Michael also taught me to play marbles, though I was never very good at it. We dug a hole in the ground, and had to shoot each other’s marbles out of it.
One day Michael trapped and killed a dove and Gillian and I watched fascinated while he took its guts out — looking like red and blue spaghetti, and then cooked it. We tasted that, but there was not much meat on a dove. He caught doves by setting a trap, using an old builders sieve which he propped up on a stick with a piece of string attached to it. He would sprinkle seeds on the ground under the sieve, and then hide away, and when doves came to eat the seeds he pulled the string, and the sieve fell, trapping one or more of the doves underneath it.

Gillian Bradbury, Stephen Hayes and Michael Bradbury. Ingogo 1948

Gillian Bradbury, Stephen Hayes and Michael Bradbury. Ingogo 1948

Most of the business of the hotel came from neighbouring farmers who dropped in for evening drinks. It was the social centre of the neighbourhood and they would sit in the bar, or on the verandah, talking about their farms, politics, the weather — anything. We children weren’t allowed in the bar, or at least not when it was open to the public, but we went into it when it was empty and saw the high wooden stools and the counter that was as high as we were.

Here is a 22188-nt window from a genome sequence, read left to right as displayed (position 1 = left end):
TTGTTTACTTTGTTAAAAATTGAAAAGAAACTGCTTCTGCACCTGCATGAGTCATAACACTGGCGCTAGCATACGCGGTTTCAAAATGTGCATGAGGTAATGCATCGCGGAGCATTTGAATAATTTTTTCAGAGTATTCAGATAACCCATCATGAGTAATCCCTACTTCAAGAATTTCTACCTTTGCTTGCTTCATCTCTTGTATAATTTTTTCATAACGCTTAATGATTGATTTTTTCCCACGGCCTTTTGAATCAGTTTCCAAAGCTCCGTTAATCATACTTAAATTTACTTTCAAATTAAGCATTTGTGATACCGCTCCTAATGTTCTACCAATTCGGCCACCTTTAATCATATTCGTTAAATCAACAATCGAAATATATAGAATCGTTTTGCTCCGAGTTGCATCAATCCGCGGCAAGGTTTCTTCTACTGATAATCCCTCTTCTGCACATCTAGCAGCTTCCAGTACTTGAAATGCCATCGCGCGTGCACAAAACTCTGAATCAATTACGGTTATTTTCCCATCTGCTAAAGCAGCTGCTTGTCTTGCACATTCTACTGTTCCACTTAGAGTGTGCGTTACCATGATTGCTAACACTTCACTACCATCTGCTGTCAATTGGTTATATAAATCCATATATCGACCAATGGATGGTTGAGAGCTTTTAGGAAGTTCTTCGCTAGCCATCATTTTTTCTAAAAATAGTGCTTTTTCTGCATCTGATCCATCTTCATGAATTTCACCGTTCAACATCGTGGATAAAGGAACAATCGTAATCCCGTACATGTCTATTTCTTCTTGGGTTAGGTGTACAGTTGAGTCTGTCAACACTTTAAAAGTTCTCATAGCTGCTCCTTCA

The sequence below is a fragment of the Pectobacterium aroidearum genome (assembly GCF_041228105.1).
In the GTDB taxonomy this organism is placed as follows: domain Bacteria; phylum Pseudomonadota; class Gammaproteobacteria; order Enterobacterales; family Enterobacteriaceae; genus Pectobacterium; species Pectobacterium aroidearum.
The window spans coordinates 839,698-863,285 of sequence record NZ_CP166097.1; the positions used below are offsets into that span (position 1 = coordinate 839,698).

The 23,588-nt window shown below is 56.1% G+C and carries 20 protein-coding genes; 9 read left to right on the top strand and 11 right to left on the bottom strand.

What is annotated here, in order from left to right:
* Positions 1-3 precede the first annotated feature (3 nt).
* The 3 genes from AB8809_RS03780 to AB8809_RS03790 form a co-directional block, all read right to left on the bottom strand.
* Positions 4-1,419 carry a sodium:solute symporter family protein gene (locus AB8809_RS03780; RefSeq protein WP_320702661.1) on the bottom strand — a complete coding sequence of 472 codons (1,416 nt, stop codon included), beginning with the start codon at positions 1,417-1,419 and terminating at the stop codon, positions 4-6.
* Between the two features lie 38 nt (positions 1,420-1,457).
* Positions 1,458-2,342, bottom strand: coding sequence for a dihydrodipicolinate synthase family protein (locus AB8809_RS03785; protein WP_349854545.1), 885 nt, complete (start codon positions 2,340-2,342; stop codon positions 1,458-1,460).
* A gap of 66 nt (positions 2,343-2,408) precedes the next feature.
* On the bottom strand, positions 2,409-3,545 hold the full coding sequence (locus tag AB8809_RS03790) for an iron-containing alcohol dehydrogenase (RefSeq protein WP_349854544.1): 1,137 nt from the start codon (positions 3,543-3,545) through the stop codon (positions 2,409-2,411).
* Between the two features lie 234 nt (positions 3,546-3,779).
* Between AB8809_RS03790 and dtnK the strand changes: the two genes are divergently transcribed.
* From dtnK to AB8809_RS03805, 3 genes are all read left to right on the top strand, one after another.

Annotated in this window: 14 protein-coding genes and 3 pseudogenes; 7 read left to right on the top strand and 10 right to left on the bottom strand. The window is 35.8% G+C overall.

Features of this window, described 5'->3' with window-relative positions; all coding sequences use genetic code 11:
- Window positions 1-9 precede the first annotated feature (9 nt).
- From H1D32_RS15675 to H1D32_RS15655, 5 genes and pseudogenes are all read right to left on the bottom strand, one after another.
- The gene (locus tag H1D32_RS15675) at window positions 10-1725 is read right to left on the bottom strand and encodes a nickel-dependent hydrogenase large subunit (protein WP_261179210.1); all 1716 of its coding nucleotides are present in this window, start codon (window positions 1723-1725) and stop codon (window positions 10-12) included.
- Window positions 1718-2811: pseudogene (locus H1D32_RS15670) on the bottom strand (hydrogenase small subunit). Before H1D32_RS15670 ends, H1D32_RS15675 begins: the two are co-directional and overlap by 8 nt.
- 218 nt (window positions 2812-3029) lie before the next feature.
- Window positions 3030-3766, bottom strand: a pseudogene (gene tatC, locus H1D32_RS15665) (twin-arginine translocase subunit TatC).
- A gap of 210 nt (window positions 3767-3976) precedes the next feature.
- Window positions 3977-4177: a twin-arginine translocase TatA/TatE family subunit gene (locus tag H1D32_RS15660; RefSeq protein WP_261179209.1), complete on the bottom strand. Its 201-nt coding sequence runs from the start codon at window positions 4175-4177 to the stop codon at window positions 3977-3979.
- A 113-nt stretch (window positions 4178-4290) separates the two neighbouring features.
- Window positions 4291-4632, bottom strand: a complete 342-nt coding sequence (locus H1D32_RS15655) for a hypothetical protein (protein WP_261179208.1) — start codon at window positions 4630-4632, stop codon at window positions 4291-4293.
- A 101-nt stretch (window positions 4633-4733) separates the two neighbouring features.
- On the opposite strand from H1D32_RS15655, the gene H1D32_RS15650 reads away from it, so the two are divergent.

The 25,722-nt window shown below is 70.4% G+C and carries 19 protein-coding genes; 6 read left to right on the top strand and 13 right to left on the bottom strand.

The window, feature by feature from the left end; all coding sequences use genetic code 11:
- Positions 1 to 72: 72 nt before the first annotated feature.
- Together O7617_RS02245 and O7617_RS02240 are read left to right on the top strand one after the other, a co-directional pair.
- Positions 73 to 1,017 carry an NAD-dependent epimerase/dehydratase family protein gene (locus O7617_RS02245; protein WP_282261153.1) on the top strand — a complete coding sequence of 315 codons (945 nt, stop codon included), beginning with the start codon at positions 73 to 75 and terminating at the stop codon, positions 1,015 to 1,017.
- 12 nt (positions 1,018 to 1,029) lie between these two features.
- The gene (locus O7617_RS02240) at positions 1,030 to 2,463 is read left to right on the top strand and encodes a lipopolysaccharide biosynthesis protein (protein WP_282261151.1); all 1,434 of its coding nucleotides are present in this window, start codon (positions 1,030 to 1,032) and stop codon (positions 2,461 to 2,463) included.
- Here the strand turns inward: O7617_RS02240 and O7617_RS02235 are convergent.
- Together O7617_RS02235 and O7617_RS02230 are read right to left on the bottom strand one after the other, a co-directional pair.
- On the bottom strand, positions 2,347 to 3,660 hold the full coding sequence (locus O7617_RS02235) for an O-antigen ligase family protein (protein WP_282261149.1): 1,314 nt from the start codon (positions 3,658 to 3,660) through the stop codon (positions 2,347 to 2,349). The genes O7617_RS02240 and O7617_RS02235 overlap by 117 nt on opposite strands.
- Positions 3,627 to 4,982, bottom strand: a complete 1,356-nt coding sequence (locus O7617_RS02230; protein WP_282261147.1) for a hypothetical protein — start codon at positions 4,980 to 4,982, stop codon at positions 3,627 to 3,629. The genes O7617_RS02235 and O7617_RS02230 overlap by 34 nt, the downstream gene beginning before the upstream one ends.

One of the farmers who came from far away said he had crossed baboons with dogs. One day we went to his farm to have a look at these creatures. He had an old coupe, and we went for miles and miles along the gravel road. Eventually we left the road altogether and drove across the veld, very close to the Free State border. There was a quarry next to his ramshackle old farmhouse, where these strange savage dogs were living. They had hump backs and deep chests, and did look a little bit like baboons.

We also went to see another farm, and had to cross a drift (ford) to get there. It was a weekend when my father had come down from Johannesburg to see us, and we went in our new Wolseley 8. The had a milk separator which rang a bell every time you turned the handle. It was the first time I had seen a milk separator, and it fascinated me. My father said that on his journey down the Wolseley had gone at 50 miles an hour for the first time. In those days new cars had to be run in for a long time, and for the first thousand miles one was not supposed to drive them at more than 30 miles an hour.

One day everyone went to the station to vote. It was the 1948 general election, when the Nats got in. The grown-ups said that one  good thing about the election was that we would be able to get white bread again. We couldn’t get white bread during the war, and the Nats had promised that they would bring back white bread if they were elected. During the war my mother used to buy brown flour and sifted it to make white bread.